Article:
10 Things to Know Before Editing your Corporate Wikipedia Page(s)

Wikipedia is an essential element of your organization’s online presence and reputation. It is the 2nd most visited website in the world and has tremendous domain authority. In business terms, this means it is a highly visible and trusted SEO factor. Google yourself and you’ll find information from your company’s Wikipedia page on the first page of search results, in Knowledge Panels, in People Also Ask questions, and in featured snippets. In other words, it’s everywhere – so it better be accurate and up-to-date.

Keeping it accurate requires an expert-level understanding of exactly how Wikipedia works. It isn’t a marketing platform and it isn’t one of your employees. To help you out, and keep you on the right path, here are 10 things to know before creating or editing your organization’s Wikipedia page(s).

Table of Contents

1. Wikipedia is Not a Place to Advertise

Many businesses attempt to publish spammy content to advertise their company, product or service. This drive editors CRAZY and for good reason. Wikipedia is a free encyclopedia, not a press release platform. Focus on adding/updating accurate, notable, fact-based content, and remember that, realistically, not everything you want on your page will stick there.

2. Wikipedia has Strict Conflict of Interest Policies

There are many strict rules around conflict of interest. Most importantly, organizations are strongly encouraged NOT to edit their own pages directly. Instead, they should work with verified and experienced Wikipedia editors to add or delete content.

3. You Do Not “Own” Your Wikipedia Page

Wikipedia is a free encyclopedia that can be edited by anyone in the world at any time. Just because the article is about you does not mean you have ownership over its content. However, because it is an encyclopedia, accuracy is paramount. Fixing outdated or incorrect information is appreciated, just understand that you can’t go to your page and “push a button” to fix what you don’t like. 

4. Understand Wikipedia’s Definition of “Notability”

Your organization must be notable to be Wikipedia-worthy. Ultimately, Wikipedia determines notability by significant 3rd party coverage. You might be the leading producer of “X” product, but if you don’t have significant news coverage then you might not meet Wikipedia’s requirements. Pull together a list of sources first, and determine what content you can actually substantiate with verifiable references. 

5. Use Only Reliable and Verifiable Sources

3rd party resources are the name of the game. Think NYT, WSJ, WP, Fortune, and FORBES for businesses. Trade publications work, but can sometimes be hit or miss when reviewed by other editors.  No using your press releases, your corporate site, or your annual report. 

6. Create a User Profile

Wikipedia editors generally prefer that edits are made by someone with a user profile. User profiles allow for greater transparency and interaction between you and other editors. If you don’t use a profile, your IP address will be logged as the “user” for any changes you make to the page. Important note – edits made by non-users typically come under much higher scrutiny.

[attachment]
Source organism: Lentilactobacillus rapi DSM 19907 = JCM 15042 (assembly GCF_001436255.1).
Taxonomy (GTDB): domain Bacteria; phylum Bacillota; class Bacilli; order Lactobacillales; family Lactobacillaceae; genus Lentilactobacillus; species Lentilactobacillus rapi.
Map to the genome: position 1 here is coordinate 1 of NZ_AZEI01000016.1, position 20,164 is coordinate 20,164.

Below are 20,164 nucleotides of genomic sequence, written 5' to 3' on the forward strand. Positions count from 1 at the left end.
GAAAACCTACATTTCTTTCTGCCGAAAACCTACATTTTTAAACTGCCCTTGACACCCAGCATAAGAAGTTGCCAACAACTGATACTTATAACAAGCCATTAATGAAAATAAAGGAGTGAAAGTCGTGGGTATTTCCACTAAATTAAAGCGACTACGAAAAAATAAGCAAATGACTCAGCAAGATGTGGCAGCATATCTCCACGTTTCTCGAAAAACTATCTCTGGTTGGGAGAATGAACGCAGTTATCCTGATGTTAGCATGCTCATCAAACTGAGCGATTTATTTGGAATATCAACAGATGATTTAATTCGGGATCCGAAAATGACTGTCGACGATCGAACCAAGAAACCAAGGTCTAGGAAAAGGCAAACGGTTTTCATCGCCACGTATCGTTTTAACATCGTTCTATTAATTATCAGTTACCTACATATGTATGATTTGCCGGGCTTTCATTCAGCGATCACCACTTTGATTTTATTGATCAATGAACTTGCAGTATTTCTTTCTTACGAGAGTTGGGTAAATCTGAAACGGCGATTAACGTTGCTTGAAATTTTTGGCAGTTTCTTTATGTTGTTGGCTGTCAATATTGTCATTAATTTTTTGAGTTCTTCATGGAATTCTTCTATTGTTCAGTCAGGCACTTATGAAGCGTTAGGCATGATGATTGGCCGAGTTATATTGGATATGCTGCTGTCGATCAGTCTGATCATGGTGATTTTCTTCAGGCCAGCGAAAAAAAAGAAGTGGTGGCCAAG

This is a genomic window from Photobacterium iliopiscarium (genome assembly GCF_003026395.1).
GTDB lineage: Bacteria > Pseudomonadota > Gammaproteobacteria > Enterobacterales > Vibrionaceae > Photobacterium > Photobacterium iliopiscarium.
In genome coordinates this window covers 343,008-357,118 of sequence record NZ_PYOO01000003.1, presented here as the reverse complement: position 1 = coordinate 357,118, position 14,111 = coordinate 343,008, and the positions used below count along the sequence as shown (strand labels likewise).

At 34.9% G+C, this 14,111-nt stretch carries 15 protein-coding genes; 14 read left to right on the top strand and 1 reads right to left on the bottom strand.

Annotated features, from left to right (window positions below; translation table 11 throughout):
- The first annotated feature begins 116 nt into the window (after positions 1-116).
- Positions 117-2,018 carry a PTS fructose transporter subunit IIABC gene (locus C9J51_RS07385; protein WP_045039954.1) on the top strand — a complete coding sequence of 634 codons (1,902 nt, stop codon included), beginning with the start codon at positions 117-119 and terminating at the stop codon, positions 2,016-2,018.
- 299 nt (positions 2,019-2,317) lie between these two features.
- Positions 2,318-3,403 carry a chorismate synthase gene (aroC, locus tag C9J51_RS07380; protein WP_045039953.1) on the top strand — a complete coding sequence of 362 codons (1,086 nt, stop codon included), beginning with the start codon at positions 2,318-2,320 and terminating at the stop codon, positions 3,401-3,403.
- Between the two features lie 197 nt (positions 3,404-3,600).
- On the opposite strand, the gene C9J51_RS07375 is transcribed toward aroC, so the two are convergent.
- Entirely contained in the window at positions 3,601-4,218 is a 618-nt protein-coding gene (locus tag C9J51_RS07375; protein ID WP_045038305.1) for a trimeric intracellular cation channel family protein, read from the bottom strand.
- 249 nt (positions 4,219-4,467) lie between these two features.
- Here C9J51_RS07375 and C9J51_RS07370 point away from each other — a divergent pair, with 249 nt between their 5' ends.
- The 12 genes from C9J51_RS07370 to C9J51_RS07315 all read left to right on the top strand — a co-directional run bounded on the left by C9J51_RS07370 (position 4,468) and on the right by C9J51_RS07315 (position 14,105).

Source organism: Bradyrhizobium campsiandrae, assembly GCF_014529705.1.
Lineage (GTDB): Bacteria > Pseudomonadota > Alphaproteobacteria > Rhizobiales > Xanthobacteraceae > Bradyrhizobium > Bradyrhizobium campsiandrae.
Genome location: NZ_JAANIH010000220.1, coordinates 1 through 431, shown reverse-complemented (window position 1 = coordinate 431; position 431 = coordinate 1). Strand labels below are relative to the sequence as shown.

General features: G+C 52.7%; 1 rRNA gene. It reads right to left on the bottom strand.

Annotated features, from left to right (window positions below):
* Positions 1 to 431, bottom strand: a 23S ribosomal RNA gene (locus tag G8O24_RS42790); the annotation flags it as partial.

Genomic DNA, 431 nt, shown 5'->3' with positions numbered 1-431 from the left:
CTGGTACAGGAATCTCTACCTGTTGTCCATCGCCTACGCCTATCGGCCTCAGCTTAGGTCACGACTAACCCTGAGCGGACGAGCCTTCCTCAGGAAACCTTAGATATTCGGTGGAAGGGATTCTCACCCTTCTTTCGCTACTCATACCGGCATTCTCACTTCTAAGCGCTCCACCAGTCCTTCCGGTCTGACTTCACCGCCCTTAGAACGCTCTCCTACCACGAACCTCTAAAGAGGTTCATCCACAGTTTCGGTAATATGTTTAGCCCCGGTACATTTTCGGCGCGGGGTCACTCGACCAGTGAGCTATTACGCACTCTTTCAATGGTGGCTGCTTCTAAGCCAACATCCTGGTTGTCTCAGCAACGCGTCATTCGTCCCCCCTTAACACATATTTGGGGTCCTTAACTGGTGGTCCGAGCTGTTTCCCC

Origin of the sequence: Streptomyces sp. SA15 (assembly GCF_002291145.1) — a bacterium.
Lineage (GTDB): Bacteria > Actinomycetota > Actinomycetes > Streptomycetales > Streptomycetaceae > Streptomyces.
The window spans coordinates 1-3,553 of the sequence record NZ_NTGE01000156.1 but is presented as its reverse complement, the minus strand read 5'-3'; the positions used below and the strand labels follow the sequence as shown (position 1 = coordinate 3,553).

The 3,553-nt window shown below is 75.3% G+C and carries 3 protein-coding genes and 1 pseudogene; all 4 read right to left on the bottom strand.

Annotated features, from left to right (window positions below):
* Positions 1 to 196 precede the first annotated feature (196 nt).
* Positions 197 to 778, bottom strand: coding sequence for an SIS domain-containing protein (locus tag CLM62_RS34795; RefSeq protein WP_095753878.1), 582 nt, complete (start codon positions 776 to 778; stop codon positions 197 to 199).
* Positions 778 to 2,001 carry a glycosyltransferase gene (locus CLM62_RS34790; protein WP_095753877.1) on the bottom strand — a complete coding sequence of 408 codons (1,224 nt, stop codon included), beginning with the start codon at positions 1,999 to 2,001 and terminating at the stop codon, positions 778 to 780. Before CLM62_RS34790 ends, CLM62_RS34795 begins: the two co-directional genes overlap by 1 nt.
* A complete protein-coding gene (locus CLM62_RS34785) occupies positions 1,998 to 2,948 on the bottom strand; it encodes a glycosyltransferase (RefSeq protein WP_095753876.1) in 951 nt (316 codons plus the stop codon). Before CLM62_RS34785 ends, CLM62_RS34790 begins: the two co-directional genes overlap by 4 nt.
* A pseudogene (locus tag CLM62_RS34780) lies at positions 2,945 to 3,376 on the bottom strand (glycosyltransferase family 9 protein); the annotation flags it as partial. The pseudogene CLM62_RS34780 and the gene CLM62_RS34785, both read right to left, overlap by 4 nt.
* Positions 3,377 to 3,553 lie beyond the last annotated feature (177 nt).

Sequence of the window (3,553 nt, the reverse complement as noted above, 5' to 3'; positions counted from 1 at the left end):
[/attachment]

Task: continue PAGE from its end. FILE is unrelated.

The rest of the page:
7. Familiarize Yourself with Your Talk Page and Revision History

Understand the history of your page before suggesting any changes. If your page has had previous rule violations, it could be watched closely by veteran editors. You’ll want to understand what happened before to avoid making the same mistakes. You might also find a sympathetic editor who can help you with your desired edits. Many “edit wars” can be avoided if you take the time to dive into your page’s past.

8. Beware of Copyrights

Wikipedia has very strict copyright rules that apply to images and content. Anything that is copy-and-pasted directly from your own website (or any website) will be deleted by another editor. There will be no copying that carefully crafted verbiage that corporate communications has scrubbed and agonized over. You must write original content sourced from reputable 3rd party sources.

9. Assume Good Faith and Don’t “War” with Another Editor

While there is a definite bias against business pages, most editors you run into are just trying to protect Wikipedia from spammy edits. If you disagree when someone deletes content on your page, move the conversation to your Talk Page. Or better yet, seek out a veteran editor for advice on what action to take and the best strategy for your situation. 

10. Do Your Homework First

The worst thing you can do is say, “I’ve got this”, and start editing your page right away. Proper strategy requires weeks of planning, revisions, and preparation. Most pages come under attack because of poorly planned and executed page edits by someone linked to the organization. Changing a page is possible, but do your homework first.  

Get our weekly newsletter

Each week we highlight the top marketing stories that intrigue us or simply make us laugh.

This field is for validation purposes and should be left unchanged.